the material world How Burberry clothes and accessories came to be the uniform of people running the sunrise economies is a mystery
Scarves, like ties and T-shirts, are portable billboards, carrying advertisements about the people who wear them. "I support Arsenal", they say, or "I go to university", or "I am a Burberrys person" - if, that is, you can afford to spend pounds 105 on a scarf, and you want people to know it. This last bit must be true, because it is possible to spend as much and more on anonymous cashmere scarves that just say, "I have a warm neck."

Burberrys sell 600,000 checked cashmere scarves every year in 33 different colour combinations, but the best seller by miles is the distinctive beige, red and black "house check" that is the company's trademark (literally: it is a legally protected design, and people have been prosecuted for counterfeiting it). Many have, however, tried to copy it. At Hyper Hyper in High Street Kensington, west London, it has been possible to buy "Burberrys" check bondage trousers, hotpants and mini-skirts - all snapped up by hordes of giggling Japanese schoolgirls. But try as they might, they never get it quite right. The colouring is always slightly off, or the check jarring to the eye.

Which is good news for the British textile industry, because all Burberrys scarves are made at one mill in the Yorkshire Dales, which takes delivery of raw cashmere brushed from the underbellies of Chinese mountain goats and turns it into scarves in a process that involves 40 separate operations (culminating in brushing with teasels) and takes from six to eight weeks.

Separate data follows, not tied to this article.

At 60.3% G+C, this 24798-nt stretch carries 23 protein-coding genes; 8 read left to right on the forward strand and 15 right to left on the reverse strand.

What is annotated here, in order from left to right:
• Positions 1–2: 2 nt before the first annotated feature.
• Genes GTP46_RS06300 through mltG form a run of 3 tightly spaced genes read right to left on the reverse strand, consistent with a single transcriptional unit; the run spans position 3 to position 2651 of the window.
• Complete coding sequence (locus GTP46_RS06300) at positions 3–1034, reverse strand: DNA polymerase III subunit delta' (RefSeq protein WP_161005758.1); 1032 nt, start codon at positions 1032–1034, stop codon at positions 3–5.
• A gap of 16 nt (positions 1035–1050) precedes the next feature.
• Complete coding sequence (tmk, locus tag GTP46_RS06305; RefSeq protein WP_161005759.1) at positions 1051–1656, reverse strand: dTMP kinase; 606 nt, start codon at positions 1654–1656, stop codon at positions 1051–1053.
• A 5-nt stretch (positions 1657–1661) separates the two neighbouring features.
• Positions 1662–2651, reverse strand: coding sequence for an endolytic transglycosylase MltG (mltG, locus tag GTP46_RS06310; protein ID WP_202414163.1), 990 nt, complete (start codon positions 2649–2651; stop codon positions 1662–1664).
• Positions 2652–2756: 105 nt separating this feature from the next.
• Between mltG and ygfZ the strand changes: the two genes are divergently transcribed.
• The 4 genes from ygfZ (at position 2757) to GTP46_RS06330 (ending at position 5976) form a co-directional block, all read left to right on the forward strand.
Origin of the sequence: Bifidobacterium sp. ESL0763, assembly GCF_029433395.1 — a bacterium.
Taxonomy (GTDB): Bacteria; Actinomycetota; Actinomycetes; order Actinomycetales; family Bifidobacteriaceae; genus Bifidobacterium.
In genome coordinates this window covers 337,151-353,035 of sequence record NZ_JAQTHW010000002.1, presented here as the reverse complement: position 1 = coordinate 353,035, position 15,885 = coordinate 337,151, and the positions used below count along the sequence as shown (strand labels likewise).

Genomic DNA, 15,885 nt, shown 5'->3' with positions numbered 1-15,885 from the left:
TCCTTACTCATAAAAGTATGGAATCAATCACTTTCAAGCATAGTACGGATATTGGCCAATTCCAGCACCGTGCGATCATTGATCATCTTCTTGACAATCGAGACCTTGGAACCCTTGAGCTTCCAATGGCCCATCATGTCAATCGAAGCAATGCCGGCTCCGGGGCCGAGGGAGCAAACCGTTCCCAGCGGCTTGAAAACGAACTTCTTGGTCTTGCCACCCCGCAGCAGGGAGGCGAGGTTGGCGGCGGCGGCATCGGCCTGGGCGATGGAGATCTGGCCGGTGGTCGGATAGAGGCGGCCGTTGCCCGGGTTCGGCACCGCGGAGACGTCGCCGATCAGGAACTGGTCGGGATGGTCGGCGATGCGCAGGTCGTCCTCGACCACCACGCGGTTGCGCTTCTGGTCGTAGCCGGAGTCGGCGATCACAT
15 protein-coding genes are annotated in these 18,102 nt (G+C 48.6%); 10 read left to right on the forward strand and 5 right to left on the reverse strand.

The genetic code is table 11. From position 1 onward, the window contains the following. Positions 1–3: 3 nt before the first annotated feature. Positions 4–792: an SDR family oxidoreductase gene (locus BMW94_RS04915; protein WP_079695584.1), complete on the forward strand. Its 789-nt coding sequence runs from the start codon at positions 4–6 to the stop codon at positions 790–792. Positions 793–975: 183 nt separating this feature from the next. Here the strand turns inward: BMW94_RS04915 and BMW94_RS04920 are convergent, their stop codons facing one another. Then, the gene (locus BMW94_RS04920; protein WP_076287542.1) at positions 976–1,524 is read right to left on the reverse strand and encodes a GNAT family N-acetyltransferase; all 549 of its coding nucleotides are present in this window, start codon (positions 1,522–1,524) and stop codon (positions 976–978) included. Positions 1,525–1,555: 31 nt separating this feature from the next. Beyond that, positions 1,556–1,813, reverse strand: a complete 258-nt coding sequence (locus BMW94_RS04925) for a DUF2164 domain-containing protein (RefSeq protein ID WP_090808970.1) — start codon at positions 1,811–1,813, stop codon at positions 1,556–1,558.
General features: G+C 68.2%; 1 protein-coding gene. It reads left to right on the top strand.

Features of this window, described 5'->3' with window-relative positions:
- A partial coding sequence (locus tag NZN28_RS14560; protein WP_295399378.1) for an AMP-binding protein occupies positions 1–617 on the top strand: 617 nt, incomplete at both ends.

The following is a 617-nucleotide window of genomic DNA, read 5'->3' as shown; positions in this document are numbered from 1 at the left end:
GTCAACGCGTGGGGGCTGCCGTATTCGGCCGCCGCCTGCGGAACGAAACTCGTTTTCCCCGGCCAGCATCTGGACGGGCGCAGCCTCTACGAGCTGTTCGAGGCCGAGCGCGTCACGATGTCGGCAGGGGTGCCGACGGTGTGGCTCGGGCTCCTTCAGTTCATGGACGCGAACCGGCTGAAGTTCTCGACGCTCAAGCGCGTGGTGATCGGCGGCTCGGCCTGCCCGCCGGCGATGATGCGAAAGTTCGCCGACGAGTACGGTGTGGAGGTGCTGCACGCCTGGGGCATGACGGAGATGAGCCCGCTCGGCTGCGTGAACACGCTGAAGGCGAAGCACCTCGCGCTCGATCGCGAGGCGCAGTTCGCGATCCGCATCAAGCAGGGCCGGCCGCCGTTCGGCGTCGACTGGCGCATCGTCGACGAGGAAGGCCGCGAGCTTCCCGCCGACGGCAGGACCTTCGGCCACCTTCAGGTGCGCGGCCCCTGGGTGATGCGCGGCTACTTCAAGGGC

While shepherds watched

Nearly all Burberrys scarves, with their Made in England labels, end up flying back East. Burberrys sells 75 per cent of its goods overseas. Americans buy them (Michael Jackson was once spotted in one) as do the French and Italians, but overwhelmingly the customers are businessmen and women from the Far East. Burberrys is the second largest international brand in Japan, with 850 retail franchises (compared with 130 in the UK) and sales last year worth pounds 485 million. Exports to Korea were up by 30 per cent last year.

How Burberry clothes and accessories came to be the uniform of people running the sunrise economies is a mystery. It certainly can't have been foreseen by Thomas Burberry, a draper from Dorking who set up shop in Basingstoke in 1856. Soon afterwards, he produced a raincoat made of a closely woven, twice-waterproofed cloth he had developed, called gabardine, after the hard-working smocks worn by local shepherds.

In 1891, Burberry opened a shop in the Haymarket, central London. Customers included royalty, statesmen and film stars. In 1924, the beige check appeared, designed in Edinburgh as a lining material for raincoats, and remaining hidden, apart from the occasional flash. Until 1967, that is.

Turning Burberrys inside out

It began at a Paris fashion show, when models came down the catwalk carrying large, beige-checked umbrellas: Burbrollies. A year later came the scarves. Swiftly and successfully, Burberrys, owned since 1956 by the mail-order company Great Universal Stores, began to merchandise its Englishness. In the wake of the checked scarf came checked luggage, trousers, golf bags, parasols, handbags (with names such as Girton, Shelby, Victoria and Mayflower), picture pens, keyfobs. You can even apply for a Burberrys check Visa card.

Today, the two London branches offer a kind of British Experience for tourists, who sometimes arrive by the coachload. Outside there are Union Jacks; inside, displays of cricketing and boating paraphernalia, a few crossed croquet mallets and some military memorabilia. The visitors browse among the checks. PVC backpack, pounds 210. Change purse, four inches across, pounds 42.50. A cashmere scarf for pounds 105. It's a bargain